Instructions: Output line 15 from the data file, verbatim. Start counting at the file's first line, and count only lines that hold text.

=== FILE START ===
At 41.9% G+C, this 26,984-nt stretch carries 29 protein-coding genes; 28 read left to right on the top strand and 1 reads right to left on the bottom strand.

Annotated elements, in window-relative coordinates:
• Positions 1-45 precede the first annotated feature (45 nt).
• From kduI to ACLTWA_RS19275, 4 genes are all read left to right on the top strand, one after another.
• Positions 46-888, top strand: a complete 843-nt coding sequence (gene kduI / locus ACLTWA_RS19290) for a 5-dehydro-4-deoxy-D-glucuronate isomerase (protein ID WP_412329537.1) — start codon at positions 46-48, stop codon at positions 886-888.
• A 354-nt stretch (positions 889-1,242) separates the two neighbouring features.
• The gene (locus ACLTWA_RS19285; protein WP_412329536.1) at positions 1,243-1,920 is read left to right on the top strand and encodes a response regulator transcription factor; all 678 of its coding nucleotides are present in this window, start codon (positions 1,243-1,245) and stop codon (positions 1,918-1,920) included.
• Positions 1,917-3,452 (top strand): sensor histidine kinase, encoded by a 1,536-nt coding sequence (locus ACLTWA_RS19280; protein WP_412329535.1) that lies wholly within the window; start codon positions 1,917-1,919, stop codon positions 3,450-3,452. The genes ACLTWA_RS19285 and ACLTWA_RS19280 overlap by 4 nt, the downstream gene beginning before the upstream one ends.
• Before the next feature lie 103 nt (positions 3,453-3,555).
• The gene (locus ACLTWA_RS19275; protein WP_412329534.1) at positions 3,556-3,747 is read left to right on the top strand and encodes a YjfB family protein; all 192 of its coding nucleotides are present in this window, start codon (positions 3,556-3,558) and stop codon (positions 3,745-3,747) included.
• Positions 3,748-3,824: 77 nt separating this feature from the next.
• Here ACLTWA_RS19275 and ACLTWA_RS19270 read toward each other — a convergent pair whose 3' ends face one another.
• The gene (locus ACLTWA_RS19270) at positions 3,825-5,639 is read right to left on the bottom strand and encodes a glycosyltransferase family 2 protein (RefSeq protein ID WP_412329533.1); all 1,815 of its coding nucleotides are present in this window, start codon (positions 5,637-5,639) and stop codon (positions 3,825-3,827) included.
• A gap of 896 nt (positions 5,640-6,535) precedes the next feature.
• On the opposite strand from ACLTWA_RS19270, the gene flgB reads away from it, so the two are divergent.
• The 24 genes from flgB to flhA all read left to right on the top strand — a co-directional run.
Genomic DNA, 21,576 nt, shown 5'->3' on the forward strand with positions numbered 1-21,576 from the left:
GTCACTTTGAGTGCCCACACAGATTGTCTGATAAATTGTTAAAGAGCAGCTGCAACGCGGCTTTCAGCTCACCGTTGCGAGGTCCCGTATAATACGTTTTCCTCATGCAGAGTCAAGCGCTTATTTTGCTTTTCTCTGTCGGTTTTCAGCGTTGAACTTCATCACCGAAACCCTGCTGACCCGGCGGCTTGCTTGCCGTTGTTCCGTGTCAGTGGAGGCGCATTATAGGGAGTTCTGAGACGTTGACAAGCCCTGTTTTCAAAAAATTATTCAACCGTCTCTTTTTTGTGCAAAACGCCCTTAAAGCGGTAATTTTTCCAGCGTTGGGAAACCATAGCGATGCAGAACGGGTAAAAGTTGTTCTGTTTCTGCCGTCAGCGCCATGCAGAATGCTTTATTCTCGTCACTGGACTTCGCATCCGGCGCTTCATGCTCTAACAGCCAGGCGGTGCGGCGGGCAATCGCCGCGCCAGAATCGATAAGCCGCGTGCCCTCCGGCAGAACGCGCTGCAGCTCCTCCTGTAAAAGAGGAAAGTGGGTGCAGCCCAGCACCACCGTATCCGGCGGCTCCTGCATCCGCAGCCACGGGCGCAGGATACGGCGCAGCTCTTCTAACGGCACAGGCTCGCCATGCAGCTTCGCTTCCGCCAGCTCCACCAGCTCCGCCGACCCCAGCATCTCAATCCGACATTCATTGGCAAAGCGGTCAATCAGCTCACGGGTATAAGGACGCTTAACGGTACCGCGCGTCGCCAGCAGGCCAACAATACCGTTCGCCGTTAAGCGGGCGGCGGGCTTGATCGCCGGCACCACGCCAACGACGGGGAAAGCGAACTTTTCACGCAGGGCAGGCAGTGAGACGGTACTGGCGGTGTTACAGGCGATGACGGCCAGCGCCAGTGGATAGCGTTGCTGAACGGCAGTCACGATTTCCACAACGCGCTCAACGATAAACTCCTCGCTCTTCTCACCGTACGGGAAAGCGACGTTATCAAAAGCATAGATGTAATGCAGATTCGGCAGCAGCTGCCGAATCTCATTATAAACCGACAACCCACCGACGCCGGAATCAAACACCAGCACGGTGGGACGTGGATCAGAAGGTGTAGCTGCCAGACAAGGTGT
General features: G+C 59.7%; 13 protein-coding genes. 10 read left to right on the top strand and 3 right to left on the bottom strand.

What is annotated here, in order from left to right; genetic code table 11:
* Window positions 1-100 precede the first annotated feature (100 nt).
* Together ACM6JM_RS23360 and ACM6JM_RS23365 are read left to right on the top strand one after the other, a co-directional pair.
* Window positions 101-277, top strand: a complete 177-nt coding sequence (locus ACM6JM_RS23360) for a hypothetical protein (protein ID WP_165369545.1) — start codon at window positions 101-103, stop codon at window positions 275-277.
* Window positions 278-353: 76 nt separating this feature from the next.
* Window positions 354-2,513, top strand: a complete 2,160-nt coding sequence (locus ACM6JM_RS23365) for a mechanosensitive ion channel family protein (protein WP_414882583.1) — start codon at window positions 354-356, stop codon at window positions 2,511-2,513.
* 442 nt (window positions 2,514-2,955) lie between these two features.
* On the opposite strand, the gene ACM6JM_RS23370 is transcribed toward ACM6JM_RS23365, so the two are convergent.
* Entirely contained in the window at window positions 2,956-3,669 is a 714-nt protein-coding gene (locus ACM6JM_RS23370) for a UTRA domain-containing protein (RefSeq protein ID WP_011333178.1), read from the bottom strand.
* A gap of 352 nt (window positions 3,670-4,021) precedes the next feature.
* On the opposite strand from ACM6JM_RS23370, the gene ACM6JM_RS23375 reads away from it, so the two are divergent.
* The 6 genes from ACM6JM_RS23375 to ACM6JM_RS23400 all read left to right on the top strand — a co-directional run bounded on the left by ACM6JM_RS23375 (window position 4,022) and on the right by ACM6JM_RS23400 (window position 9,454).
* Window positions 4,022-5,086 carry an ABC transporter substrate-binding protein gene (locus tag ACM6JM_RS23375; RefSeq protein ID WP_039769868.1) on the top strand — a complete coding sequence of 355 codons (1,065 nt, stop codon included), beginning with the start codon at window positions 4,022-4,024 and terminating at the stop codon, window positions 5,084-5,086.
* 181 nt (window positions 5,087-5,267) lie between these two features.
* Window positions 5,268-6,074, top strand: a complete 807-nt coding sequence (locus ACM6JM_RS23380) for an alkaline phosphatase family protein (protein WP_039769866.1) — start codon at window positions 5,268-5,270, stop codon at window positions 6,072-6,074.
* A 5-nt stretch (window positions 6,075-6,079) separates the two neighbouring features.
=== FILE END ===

• On the opposite strand from ACLTWA_RS19270, the gene flgB reads away from it, so the two are divergent.